Figure 2 below analyzes the annual change in the percentage of MA plans offering the top eight supplemental benefits compared to total plans offered. We saw a decrease in outpatient blood services, a benefit that is difficult to market, as plans increase more marketable supplemental benefits. All other popular benefits are increasing in frequency. The percentage of total plans offering hearing aids, for example, as a supplemental benefit was the largest increase.
In Table 2 below, we show the variation in the most popular supplemental benefits based on the percentage of plans that offer the benefit within plans of the same product type. We note that preferred provider organizations (PPOs) tend to offer these benefits less frequently than health maintenance organizations (HMOs), with PPOs offering them, on average, 60% of the time and HMOs offering them, on average, 70% of the time. (HMOs and PPOs make up about 97% of all MA plans.)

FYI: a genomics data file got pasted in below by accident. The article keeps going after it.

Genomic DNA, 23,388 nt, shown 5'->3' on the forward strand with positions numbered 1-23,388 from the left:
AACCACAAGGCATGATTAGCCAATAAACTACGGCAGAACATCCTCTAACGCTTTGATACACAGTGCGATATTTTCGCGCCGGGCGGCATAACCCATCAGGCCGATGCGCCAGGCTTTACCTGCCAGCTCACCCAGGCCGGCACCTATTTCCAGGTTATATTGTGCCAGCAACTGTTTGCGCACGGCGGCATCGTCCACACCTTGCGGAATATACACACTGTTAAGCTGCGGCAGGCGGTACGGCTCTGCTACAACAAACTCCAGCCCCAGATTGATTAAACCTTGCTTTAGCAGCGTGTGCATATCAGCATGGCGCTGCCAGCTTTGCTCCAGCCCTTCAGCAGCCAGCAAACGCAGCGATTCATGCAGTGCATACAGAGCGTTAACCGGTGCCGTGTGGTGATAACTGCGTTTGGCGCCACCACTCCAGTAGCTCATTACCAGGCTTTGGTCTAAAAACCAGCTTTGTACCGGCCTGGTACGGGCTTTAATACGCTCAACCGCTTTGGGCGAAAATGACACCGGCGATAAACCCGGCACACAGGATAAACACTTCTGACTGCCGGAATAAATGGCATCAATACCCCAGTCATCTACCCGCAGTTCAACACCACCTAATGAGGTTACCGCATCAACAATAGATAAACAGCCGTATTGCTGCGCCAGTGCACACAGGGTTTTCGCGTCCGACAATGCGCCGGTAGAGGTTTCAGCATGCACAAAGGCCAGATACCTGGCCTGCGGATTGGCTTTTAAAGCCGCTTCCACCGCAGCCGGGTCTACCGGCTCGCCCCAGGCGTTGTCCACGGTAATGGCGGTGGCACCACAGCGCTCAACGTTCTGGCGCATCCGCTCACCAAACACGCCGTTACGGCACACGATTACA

Table 2: Top Eight Most Popular Supplemental Benefits for 2021 by Plan Type
|SUPPLEMENTAL BENEFIT CATEGORY||HMO & HMO POS||LOCAL & REGIONAL PPO||D-SNP||MMP HMO||PFFS & 1876 Cost|
|Worldwide Emergency/Urgent Coverage||73%||67%||81%||21%||90%|
|Outpatient Blood Services||70%||66%||78%||93%||92%|
Over the last two years, we have consulted a number of MA organizations, associations and vendors about the new supplemental benefit flexibilities. In these touch points, certain benefits are consistently discussed for their potential to provide a positive return on investment (because the costs avoided as a result of the benefit exceed the cost of the benefit) or marketing sizzle. Figure 3 below shows the rising popularity of these most discussed benefits. Readers will note that some of the benefits (Comprehensive Dental and Over-the-Counter Drugs, in particular) are now common MA plan offerings. Transportation and meal benefits are also gaining in popularity. Other much-talked-about benefits, such as in-home support, remain uncommon but are growing.